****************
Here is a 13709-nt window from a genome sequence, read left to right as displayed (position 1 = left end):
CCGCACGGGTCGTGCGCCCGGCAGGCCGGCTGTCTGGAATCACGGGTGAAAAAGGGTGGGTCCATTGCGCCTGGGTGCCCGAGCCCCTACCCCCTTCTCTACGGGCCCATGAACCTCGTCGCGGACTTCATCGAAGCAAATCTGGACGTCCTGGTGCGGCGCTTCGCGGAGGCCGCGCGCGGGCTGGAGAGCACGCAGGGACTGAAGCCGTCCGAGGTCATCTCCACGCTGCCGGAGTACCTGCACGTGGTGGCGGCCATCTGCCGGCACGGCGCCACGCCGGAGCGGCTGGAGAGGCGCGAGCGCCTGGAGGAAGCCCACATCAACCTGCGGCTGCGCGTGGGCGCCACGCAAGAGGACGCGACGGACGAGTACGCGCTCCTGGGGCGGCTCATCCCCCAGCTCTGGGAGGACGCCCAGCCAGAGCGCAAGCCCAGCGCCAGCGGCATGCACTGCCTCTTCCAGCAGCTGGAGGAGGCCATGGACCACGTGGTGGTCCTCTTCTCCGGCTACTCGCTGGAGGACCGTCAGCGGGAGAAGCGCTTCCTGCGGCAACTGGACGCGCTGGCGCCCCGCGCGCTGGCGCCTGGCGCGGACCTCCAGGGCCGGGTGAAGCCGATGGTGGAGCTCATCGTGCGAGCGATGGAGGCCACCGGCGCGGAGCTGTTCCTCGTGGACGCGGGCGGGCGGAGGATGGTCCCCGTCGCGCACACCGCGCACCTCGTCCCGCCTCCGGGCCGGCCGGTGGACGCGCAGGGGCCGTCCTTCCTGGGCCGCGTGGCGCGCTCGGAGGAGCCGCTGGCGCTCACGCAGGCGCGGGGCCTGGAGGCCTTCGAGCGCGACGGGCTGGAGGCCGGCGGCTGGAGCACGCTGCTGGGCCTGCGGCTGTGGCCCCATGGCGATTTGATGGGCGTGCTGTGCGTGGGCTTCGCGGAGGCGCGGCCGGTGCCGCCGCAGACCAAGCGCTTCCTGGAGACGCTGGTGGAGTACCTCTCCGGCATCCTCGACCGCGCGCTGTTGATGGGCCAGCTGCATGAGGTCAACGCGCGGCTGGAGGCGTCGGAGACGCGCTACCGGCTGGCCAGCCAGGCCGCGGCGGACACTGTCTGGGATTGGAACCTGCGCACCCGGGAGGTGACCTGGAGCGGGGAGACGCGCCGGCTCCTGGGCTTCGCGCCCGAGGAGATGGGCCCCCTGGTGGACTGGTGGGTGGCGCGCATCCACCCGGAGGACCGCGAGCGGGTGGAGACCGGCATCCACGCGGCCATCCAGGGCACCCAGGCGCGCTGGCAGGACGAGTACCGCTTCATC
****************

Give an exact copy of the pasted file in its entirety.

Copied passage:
Here is a 13709-nt window from a genome sequence, read left to right as displayed (position 1 = left end):
CCGCACGGGTCGTGCGCCCGGCAGGCCGGCTGTCTGGAATCACGGGTGAAAAAGGGTGGGTCCATTGCGCCTGGGTGCCCGAGCCCCTACCCCCTTCTCTACGGGCCCATGAACCTCGTCGCGGACTTCATCGAAGCAAATCTGGACGTCCTGGTGCGGCGCTTCGCGGAGGCCGCGCGCGGGCTGGAGAGCACGCAGGGACTGAAGCCGTCCGAGGTCATCTCCACGCTGCCGGAGTACCTGCACGTGGTGGCGGCCATCTGCCGGCACGGCGCCACGCCGGAGCGGCTGGAGAGGCGCGAGCGCCTGGAGGAAGCCCACATCAACCTGCGGCTGCGCGTGGGCGCCACGCAAGAGGACGCGACGGACGAGTACGCGCTCCTGGGGCGGCTCATCCCCCAGCTCTGGGAGGACGCCCAGCCAGAGCGCAAGCCCAGCGCCAGCGGCATGCACTGCCTCTTCCAGCAGCTGGAGGAGGCCATGGACCACGTGGTGGTCCTCTTCTCCGGCTACTCGCTGGAGGACCGTCAGCGGGAGAAGCGCTTCCTGCGGCAACTGGACGCGCTGGCGCCCCGCGCGCTGGCGCCTGGCGCGGACCTCCAGGGCCGGGTGAAGCCGATGGTGGAGCTCATCGTGCGAGCGATGGAGGCCACCGGCGCGGAGCTGTTCCTCGTGGACGCGGGCGGGCGGAGGATGGTCCCCGTCGCGCACACCGCGCACCTCGTCCCGCCTCCGGGCCGGCCGGTGGACGCGCAGGGGCCGTCCTTCCTGGGCCGCGTGGCGCGCTCGGAGGAGCCGCTGGCGCTCACGCAGGCGCGGGGCCTGGAGGCCTTCGAGCGCGACGGGCTGGAGGCCGGCGGCTGGAGCACGCTGCTGGGCCTGCGGCTGTGGCCCCATGGCGATTTGATGGGCGTGCTGTGCGTGGGCTTCGCGGAGGCGCGGCCGGTGCCGCCGCAGACCAAGCGCTTCCTGGAGACGCTGGTGGAGTACCTCTCCGGCATCCTCGACCGCGCGCTGTTGATGGGCCAGCTGCATGAGGTCAACGCGCGGCTGGAGGCGTCGGAGACGCGCTACCGGCTGGCCAGCCAGGCCGCGGCGGACACTGTCTGGGATTGGAACCTGCGCACCCGGGAGGTGACCTGGAGCGGGGAGACGCGCCGGCTCCTGGGCTTCGCGCCCGAGGAGATGGGCCCCCTGGTGGACTGGTGGGTGGCGCGCATCCACCCGGAGGACCGCGAGCGGGTGGAGACCGGCATCCACGCGGCCATCCAGGGCACCCAGGCGCGCTGGCAGGACGAGTACCGCTTCATC